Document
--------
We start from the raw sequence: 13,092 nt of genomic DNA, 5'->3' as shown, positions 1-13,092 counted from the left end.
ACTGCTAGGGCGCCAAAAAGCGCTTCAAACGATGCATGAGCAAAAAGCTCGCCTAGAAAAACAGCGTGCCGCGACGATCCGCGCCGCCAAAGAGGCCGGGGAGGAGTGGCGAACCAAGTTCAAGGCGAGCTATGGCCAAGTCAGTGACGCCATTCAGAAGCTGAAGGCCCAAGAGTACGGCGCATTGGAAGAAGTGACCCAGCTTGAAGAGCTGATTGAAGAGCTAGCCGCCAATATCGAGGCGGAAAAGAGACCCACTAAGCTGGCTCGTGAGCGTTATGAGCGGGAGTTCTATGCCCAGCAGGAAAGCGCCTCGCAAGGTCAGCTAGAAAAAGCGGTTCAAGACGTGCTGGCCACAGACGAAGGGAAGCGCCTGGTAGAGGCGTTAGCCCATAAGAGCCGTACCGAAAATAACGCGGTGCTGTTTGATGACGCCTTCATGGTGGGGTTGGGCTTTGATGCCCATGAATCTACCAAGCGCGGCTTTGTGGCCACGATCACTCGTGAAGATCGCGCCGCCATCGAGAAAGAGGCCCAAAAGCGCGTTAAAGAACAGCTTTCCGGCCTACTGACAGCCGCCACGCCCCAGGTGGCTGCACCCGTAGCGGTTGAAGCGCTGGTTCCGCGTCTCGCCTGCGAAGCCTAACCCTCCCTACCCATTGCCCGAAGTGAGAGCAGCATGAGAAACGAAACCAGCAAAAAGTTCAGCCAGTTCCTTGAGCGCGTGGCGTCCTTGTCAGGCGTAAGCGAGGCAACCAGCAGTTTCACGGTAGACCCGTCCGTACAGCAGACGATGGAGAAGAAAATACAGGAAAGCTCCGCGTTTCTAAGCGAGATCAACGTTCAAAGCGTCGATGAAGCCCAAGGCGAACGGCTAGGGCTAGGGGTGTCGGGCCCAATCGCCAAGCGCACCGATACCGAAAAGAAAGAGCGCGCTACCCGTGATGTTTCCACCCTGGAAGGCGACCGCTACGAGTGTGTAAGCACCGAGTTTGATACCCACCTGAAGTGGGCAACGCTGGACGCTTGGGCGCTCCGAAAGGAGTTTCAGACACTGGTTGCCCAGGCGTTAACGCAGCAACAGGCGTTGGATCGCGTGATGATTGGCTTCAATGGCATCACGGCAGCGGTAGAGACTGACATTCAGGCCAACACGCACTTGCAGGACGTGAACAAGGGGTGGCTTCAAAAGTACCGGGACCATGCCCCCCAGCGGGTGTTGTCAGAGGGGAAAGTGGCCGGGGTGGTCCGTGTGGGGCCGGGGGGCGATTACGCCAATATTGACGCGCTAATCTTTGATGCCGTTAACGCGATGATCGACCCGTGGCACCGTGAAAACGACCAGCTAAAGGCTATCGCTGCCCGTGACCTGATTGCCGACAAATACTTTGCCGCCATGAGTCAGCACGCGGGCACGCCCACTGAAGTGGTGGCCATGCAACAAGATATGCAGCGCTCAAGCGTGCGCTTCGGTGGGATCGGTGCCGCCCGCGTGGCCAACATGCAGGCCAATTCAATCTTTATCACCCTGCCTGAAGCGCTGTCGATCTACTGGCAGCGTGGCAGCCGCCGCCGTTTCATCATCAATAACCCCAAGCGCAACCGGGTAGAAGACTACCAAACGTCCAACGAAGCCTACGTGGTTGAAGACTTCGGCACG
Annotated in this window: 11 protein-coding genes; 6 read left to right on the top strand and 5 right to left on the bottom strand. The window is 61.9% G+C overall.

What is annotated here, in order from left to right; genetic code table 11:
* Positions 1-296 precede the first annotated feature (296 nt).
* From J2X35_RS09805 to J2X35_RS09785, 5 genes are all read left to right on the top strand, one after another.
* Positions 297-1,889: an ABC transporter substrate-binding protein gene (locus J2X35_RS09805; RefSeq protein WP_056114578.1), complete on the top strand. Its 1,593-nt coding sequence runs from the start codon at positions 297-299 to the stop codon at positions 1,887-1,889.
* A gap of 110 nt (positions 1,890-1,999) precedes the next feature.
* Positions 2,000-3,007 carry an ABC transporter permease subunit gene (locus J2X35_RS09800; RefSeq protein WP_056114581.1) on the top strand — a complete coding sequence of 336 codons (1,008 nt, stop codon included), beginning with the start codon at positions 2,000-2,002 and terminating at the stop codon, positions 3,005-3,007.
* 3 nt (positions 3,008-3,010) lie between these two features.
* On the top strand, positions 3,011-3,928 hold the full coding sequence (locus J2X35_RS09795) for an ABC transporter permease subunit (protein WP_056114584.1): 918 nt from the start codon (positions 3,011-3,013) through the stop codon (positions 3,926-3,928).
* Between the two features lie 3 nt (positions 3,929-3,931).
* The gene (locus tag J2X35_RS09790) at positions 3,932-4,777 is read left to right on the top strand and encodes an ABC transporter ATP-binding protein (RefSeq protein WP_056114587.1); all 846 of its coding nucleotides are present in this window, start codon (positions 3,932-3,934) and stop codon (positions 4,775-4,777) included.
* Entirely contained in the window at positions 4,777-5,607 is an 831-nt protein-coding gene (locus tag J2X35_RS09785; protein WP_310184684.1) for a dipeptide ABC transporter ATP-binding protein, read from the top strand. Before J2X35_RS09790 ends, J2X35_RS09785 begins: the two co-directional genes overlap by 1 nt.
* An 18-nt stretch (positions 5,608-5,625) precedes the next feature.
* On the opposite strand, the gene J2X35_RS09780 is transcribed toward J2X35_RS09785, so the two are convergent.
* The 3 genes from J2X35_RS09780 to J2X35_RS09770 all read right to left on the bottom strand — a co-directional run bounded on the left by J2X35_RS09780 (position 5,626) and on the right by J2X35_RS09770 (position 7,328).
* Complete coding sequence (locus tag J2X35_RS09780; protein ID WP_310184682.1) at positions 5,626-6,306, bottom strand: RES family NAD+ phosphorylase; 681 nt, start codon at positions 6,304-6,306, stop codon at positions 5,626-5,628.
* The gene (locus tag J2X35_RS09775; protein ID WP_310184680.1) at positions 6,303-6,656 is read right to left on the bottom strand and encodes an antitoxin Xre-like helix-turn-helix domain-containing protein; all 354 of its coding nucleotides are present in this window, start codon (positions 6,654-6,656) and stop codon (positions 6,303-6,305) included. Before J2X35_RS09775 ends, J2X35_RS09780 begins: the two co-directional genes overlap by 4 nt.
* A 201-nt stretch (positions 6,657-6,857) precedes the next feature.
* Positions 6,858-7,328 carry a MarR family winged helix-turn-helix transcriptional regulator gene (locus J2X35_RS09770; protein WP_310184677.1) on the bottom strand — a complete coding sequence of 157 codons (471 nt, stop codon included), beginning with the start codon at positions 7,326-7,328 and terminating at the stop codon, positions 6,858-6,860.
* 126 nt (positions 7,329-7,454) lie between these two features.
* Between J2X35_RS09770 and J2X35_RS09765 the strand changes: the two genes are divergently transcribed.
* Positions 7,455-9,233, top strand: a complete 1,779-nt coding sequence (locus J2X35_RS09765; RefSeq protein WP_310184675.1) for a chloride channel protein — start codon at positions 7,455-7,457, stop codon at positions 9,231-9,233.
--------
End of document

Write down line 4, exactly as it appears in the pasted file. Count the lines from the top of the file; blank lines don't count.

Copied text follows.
What is annotated here, in order from left to right; genetic code table 11: